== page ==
GRACe art space gets surprise inspection, remains open for now

Owners and tenants were told they need to make improvements to get the living space and studios up to code.

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Globeville Riverfront Art Center, otherwise known as GRACe, got an unscheduled visit from the Denver Fire Department and Denver Community Planning and Development yesterday morning.

According to RiNo Art District, the space was not shut down, but owners and tenants were told they need to make improvements to get the living space and studios up to code.

GRACe opened in June 2016 and is a creative home to around 90 artists, some of whom were displaced when Wazee Union studios were closed to make way for development. As the Denver Post reported at the time, the space at 888 E. 50th Ave. has 85 art workspaces ranging from 50 to 675 square feet. At the time, rent was anywhere from $175 to $1,325 per month.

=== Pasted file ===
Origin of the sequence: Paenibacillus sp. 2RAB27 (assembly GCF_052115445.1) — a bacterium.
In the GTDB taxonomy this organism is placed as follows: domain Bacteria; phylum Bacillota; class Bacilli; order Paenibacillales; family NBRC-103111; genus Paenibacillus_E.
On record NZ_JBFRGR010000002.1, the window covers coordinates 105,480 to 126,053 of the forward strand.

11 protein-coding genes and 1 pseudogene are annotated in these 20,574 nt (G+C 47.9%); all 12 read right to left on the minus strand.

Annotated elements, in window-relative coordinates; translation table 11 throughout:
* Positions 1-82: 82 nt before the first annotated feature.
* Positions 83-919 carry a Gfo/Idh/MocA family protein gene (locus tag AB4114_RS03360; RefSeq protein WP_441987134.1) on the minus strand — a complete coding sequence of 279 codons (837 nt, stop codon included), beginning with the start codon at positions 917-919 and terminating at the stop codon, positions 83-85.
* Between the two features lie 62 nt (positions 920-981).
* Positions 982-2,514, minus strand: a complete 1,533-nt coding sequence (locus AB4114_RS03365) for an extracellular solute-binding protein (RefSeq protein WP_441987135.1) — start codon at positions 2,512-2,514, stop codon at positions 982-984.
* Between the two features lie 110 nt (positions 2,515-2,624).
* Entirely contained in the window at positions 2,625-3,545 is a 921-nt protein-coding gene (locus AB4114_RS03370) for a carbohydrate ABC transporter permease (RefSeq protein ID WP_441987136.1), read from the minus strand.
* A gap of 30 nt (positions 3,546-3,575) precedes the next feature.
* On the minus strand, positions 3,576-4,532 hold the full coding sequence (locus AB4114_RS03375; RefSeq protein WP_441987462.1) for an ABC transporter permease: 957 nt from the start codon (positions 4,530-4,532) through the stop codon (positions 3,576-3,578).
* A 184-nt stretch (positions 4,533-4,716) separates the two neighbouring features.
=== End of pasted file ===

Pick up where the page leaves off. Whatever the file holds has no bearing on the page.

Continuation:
GRACe is not a DIY art space like Rhinoceropolis and Glob, or others that have received unscheduled inspections since the Ghost Ship fire killed 36 in Oakland last December. With the backing of developers Mickey Zeppelin and Neil Adam, the former warehouse runs as a more legitimate studio space. No one lives there.

In a statement, RiNo Art District said, “RiNo stands behind GRACe and ALL artists, as well as the property owners who support them, and this matter has shed more light on the issues we face with zoning and code enforcement in keeping artist spaces not only open, but affordable. We support efforts to be safe, but we also believe the city has been unfocused in working with us to find creative solutions.”

The statement also said that getting the building code compliant will come at a significant cost and the possibility of closure is “is very real in the near future.”

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